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Wisconsin elections administrator’s role still murky after another procedural wrinkle

Elections Commission declines to vote on authorizing Meagan Wolfe to testify before Senate Committee

Wisconsin Elections Commission Administrator Meagan Wolfe, left, is seen during a September 2018 meeting of the Elections Commission
Wisconsin Elections Commission Administrator Meagan Wolfe, left, is seen during a September 2018 meeting of the Elections Commission with then-Commissioner Dean Knudson. Emily Hamer/Wisconsin Watch

The future of Wisconsin’s elections administrator remains in procedural limbo after the Wisconsin Elections Commission declined to vote Wednesday evening about a prospective Senate hearing on the office.

The commission met to determine whether Administrator Meagan Wolfe can testify before a committee of the GOP-led state Senate, which would be a step towards a confirmation hearing at which she could be fired.

It was the latest twist in a labyrinthine – and unprecedented – process that has cast questions about who will hold the top elections role going into the 2024 presidential election.

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At the heart of Wednesday’s dispute was a question over whether Wolfe must face a Senate confirmation hearing. She has not been formally nominated to a second term – a procedural move that Democrats hoped would keep her away from a Senate confirmation hearing, and in her role indefinitely.

The commission on Wednesday did not take any vote about authorizing Wolfe to testify before a Senate committee that could open the door to such a hearing.

Elections Commission chair Don Millis, a Republican, said Wednesday that Wolfe had the commission’s backing to decide what to do next.

“It’s pretty much unanimous that we believe that you have the authority to do whatever you think is best, and we trust your ability to do that,” he said.

At the meeting, only Republican Commissioner Robert Spindell Jr. moved to authorize Wolfe to attend the hearing. He did not receive support from the other commissioners.

Ann Jacobs, a Democratic appointee, said that forcing Wolfe to testify before a senate committee would open the door to “crazy people” sharing debunked conspiracy theories about the 2020 election.

“I don’t have any intention in indulging the Legislature’s circus, which is based on a false reading of the law,” said Jacobs.

Wolfe’s term as administrator officially expired after June 30. But after some Republican lawmakers made clear they would not support her reappointment, the bipartisan Elections Commission – which has three Republican and three Democratic members – deadlocked over officially renominating Wolfe for a second term.

Democrats on the commission abstained from that vote, hoping to leverage a state Supreme Court decision from last summer that found that agency appointees can stay in their positions indefinitely if they decline to step down.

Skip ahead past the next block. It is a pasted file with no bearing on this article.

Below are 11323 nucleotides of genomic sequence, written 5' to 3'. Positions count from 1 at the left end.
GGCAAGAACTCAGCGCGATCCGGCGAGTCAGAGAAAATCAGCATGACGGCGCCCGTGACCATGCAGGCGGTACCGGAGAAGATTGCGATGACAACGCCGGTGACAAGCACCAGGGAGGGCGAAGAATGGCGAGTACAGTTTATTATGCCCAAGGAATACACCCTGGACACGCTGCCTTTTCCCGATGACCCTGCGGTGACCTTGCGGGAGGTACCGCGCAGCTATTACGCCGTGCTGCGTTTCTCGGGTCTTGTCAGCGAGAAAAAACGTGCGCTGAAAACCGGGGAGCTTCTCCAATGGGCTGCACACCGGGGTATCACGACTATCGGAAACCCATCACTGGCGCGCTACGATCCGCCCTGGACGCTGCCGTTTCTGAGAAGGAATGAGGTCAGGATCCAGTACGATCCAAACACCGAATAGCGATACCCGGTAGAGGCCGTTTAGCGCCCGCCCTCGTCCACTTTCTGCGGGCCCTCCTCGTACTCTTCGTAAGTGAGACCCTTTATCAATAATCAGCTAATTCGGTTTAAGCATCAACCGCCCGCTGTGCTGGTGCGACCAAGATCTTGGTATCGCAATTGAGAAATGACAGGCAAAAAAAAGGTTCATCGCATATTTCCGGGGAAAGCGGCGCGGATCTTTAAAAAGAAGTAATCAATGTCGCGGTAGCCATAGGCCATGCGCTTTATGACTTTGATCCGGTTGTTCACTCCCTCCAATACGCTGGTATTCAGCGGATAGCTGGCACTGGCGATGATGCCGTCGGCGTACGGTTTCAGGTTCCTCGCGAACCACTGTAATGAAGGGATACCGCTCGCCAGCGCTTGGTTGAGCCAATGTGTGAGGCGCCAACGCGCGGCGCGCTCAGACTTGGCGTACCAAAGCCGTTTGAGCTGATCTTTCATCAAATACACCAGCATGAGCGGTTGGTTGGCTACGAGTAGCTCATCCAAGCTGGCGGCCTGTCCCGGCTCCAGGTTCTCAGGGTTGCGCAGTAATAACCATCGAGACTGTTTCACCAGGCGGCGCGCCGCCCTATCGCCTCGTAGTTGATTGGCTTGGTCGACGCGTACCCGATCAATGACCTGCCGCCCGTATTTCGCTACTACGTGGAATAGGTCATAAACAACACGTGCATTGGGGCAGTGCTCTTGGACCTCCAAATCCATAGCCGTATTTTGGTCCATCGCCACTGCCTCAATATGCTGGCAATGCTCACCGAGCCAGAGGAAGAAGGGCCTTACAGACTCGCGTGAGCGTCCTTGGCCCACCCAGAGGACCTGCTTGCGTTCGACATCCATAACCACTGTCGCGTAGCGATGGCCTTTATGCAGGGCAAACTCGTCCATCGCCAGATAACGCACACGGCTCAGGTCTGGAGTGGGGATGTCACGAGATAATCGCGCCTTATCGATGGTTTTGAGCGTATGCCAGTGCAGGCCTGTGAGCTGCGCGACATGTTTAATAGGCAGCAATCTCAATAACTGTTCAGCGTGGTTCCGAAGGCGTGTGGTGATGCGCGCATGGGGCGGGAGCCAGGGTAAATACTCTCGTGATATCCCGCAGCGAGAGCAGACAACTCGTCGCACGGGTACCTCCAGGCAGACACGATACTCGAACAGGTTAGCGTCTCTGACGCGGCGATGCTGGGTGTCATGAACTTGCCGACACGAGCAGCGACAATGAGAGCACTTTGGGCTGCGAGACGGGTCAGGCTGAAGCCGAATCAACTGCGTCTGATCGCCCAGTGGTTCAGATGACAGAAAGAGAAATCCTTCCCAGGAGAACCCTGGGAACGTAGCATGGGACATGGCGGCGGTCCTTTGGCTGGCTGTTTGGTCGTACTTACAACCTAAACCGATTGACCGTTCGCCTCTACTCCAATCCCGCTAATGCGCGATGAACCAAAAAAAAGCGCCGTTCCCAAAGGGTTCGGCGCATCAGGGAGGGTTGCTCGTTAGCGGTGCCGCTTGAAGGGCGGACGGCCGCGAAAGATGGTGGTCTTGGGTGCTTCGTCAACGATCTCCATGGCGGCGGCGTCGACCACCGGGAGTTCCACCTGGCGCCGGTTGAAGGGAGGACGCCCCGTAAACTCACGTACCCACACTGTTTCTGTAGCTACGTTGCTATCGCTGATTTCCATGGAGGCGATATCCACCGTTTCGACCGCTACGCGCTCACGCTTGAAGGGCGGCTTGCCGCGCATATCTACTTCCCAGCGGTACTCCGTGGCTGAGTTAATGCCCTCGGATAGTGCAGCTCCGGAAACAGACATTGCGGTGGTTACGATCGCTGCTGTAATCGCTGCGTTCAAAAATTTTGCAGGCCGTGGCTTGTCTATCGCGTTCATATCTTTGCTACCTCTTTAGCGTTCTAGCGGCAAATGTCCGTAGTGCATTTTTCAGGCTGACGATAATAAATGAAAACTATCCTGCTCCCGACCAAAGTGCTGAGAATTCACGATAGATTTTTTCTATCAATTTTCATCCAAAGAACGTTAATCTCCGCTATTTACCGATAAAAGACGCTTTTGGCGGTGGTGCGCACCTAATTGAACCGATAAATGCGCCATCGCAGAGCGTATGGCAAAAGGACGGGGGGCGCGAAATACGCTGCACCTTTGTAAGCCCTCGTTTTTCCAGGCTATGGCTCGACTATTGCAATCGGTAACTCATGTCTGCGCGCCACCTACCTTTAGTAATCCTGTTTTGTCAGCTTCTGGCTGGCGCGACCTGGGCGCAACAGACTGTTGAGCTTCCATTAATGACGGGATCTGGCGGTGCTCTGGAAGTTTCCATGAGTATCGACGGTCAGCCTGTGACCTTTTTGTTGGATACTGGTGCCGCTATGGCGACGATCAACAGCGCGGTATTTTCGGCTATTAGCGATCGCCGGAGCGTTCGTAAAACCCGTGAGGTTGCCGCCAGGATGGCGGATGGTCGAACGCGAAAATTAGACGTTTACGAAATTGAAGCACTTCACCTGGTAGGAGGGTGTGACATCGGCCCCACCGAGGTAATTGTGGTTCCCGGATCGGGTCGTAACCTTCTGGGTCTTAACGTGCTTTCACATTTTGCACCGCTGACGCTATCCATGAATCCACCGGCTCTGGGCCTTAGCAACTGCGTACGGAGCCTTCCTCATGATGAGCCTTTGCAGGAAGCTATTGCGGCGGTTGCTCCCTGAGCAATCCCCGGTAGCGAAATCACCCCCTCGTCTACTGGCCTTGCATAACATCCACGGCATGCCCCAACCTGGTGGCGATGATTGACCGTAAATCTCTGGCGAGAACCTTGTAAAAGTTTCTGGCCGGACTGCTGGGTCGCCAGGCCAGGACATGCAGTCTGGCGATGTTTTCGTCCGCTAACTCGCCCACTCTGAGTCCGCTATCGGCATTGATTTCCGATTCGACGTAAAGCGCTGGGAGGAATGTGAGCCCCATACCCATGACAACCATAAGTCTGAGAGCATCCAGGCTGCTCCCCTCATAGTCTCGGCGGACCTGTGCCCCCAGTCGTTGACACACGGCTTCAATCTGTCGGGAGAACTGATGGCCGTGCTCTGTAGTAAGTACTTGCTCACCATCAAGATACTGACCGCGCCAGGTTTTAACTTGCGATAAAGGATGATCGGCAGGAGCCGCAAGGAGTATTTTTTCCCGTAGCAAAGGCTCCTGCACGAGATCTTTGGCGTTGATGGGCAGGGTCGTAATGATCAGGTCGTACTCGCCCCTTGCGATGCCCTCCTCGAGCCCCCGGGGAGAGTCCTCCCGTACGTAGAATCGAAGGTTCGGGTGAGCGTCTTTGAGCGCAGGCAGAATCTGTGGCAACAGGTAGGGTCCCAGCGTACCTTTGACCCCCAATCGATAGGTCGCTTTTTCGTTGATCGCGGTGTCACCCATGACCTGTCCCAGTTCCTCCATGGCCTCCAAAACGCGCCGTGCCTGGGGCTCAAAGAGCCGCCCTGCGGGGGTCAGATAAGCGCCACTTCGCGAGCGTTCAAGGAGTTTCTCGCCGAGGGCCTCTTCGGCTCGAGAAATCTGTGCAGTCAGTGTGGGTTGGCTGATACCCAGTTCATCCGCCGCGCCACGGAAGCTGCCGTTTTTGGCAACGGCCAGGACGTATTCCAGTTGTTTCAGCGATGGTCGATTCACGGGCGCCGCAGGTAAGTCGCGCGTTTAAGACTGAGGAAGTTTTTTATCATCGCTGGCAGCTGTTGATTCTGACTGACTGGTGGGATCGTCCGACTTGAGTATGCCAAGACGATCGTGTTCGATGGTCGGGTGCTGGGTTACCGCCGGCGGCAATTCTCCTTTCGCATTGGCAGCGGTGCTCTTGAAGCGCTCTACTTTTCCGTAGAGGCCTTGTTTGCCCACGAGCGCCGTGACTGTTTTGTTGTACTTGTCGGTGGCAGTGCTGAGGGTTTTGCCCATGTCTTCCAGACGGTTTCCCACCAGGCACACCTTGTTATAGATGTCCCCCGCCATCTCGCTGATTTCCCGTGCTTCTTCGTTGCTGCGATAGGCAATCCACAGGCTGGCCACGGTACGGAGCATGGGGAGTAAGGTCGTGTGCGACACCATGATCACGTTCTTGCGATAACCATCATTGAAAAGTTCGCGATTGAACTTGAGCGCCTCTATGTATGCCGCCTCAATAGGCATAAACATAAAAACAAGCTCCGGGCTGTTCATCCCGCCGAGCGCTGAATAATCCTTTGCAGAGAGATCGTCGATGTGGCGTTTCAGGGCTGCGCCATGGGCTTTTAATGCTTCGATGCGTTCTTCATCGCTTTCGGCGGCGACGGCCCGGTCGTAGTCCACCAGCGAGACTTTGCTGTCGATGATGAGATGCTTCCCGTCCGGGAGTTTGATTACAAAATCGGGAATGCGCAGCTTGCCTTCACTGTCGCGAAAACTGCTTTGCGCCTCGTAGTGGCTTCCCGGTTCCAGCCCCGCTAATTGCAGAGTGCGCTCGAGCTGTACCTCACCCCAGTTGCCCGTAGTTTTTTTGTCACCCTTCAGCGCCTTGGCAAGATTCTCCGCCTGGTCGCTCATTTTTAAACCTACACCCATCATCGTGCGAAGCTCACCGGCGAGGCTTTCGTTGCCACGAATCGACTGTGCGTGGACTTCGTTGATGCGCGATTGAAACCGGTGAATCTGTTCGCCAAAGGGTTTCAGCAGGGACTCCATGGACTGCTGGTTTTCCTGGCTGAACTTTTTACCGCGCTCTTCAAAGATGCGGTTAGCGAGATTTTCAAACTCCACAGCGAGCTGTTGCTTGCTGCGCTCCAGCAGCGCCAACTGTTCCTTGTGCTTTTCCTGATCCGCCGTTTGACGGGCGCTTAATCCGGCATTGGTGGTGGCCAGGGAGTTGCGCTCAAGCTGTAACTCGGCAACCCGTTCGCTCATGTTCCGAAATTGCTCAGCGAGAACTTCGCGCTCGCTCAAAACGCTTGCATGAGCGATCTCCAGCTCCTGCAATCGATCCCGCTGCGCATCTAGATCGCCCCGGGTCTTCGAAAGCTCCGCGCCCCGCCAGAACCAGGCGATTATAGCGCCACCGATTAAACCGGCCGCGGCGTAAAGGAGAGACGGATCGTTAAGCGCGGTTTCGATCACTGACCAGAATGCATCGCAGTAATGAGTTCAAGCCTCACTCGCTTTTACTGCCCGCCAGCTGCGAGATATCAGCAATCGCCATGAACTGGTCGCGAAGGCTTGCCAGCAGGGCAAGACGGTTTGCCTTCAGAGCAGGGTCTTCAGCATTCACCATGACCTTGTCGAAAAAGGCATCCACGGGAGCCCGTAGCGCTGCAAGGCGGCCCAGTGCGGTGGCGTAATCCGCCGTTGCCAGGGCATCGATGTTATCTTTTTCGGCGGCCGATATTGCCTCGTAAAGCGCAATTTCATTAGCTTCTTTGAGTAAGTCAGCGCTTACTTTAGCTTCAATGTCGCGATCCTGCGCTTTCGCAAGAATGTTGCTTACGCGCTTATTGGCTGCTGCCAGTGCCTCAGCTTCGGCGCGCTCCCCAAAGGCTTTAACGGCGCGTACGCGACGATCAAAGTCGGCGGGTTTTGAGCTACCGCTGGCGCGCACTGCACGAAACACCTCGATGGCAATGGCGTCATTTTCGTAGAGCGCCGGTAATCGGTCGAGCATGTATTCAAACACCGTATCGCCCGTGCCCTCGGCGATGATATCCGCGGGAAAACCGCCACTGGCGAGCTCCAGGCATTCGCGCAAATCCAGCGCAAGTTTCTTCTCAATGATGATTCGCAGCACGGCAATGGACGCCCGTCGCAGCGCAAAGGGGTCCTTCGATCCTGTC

Wolfe, who was unanimously confirmed to her position in 2019, has received accolades for her nonpartisan administering of Wisconsin elections. But she has also been subject to attacks after former President Donald Trump’s false claims that he won the 2020 election in Wisconsin.

After the commission declined to move Wolfe’s renomination forward, in late June, the GOP-led state Senate surprised observers by voting to hold a hearing over her confirmation anyways.

Democrats have argued that the vote is illegitimate and that Wolfe does not need to go before the Senate.

If such a hearing is held, and Wolfe does not get the needed votes – as Sen. Majority Leader Devin LeMahieu, R-Oostburg, has said she will not – she will functionally be fired, leaving the agency role open just six months out from Wisconsin’s presidential primaries.

Democrats have argued that such a hearing cannot be held without a Commission nomination, and that there is precedent for Wolfe to stay in her position without being renominated and reconfirmed.

They cite a ruling by the former conservative majority on the Wisconsin Supreme Court that an appointee of former Republican Gov. Scott Walker could remain in his job indefinitely because he did not step down when his term expired. The court case suggests that, if an appointee does not step down, there is no vacancy to be filled.

The same logic, Democrats argue, can be applied to Wolfe’s limbo in office.

If Senate Republicans move to force a hearing, they’re likely to face court challenges.

“Some judge or some court is going to decide this,” Millis, the chair, said Wednesday.

The Supreme Court ruling has never been applied to the elections administrator role.

And the state Senate is not scheduled to return to session until September. Meanwhile, GOP presidential candidates are already on the campaign trail, and have their first debate scheduled – in Milwaukee – next week.

For her part, Wolfe said Wednesday she has been put in a challenging position.

“If I’m being very frank with you all, I think I’m being put in an absolutely impossible, untenable spot either way,” Wolfe said.